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4 Ways Obesity Is Linked to Cancer

Most of us know that being overweight or obese is unhealthy, bringing with it a greater risk for heart disease, high blood pressure, and/or diabetes. But did you know that being overweight or obese also brings with it a higher risk for developing many types of cancer?

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About 1 in 3 Americans is now overweight and another 1 in 3 is obese.

Obesity can increase your risk for:

  • stroke
  • high cholesterol levels
  • liver disease
  • gallbladder disease
  • sleep apnea
  • respiratory problems
  • arthritis
  • infertility (especially in women)

However, being overweight or obese has also been demonstrated to increase risks of certain types of cancer.

Obesity and Your Risk for Cancer

Obesity is associated with increases in cancer of the esophagus, pancreas, colon, rectum, breast, endometrium (uterus lining), thyroid, and gallbladder. In 2007 it was estimated that about 4% of cancers in men and about 7% in women were due to being overweight or obese. Overall, being overweight was estimated to contribute to up to 40% of cases involving certain types of cancers, especially breast, ovary, cervix, and endometrial (uterus lining) in women, and prostate and colorectal cancer in men; but has also been associated with kidney, pancreas, gallbladder, liver, and non-Hodgkin lymphoma in both sexes.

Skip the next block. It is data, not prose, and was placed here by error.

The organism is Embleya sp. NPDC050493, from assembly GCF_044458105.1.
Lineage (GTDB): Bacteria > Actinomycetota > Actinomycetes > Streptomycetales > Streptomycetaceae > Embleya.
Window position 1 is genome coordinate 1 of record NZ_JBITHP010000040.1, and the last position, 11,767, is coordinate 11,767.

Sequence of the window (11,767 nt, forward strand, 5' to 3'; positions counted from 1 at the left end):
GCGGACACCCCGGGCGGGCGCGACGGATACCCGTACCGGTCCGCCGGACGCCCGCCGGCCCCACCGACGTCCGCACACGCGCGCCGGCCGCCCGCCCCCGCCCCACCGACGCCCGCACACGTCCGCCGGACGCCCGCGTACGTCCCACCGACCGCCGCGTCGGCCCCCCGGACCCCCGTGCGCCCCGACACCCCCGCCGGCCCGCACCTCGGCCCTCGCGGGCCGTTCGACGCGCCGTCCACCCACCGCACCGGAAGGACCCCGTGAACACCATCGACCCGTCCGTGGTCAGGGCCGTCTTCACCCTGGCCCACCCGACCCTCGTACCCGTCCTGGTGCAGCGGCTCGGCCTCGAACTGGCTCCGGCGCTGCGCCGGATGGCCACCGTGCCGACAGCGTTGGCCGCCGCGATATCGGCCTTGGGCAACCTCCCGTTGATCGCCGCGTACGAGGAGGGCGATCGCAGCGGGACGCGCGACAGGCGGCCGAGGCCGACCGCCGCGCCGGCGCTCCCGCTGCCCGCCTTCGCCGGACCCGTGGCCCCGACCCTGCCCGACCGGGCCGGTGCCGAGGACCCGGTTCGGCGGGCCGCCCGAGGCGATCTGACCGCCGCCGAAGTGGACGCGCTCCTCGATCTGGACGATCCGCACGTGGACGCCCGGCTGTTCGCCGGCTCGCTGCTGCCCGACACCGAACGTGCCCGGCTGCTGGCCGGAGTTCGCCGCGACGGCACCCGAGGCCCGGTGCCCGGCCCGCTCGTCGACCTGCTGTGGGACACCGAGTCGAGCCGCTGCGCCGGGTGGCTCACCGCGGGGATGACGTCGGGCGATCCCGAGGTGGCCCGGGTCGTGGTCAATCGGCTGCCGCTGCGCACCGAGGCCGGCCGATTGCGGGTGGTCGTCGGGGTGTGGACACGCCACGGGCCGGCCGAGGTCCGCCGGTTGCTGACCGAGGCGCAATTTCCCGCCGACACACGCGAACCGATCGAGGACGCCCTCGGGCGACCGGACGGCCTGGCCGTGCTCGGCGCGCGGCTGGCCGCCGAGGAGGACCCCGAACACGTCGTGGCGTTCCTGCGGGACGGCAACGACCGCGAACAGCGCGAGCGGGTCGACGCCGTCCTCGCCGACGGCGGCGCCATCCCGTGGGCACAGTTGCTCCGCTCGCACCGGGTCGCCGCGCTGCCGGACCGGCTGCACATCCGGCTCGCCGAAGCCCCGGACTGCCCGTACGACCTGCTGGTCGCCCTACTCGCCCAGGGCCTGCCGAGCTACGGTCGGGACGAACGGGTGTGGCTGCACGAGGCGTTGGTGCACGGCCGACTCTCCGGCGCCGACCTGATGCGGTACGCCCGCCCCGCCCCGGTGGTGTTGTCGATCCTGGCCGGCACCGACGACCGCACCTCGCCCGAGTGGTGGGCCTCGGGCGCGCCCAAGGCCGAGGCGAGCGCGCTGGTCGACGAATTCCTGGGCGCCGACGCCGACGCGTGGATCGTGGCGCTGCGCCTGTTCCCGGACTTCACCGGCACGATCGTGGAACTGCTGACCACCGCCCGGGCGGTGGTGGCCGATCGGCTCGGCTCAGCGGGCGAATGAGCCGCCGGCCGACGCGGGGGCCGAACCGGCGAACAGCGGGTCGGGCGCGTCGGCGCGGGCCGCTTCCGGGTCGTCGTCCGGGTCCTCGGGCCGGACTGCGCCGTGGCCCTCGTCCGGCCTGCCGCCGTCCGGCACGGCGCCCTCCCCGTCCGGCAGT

4 Reasons for Higher Rates of Cancer in Overweight and Obese Patients

  1. It is believed that fat cells produce excessive amounts of estrogen, which has been associated with high risk of breast and endometrial cancers. High estrogen levels are also thought to be why cancer rates in overweight women tend to be higher than in men.
  2. Obesity also results in increased levels of insulin-like growth factor-1 (IGF-1), which has been shown to increase the growth rates of certain tumor cells.
  3. In addition, fat cells produce substances called adipokines, such as leptin, which promote cell proliferation and increases cancer cell production.
  4. Obesity is also associated with inflammation, which has been shown to increase cancer risk for almost all types of cancer.

How to Maintain a Healthy Bodyweight

Maintaining a healthy bodyweight by sticking to a healthy, low sugar, low fat diet is essential, as is getting enough exercise. Low calorie, low fat, low sugar foods such as vegetables, fruits, soups, and whole grains consumed in limited portion sizes ensures you reduce calorie intake to maintain a healthy weight. Increased physical activity of at least 150 minutes of moderate activity per week has also been shown to reduce body weight and improve health overall.

American Cancer Society. (2016). Body weight and cancer risk. American Cancer Society. Retrieved on 8/22/16 from

NIH. (2016). Obesity and cancer risk. National Cancer Institute. Retrieved on 8/22/16 from

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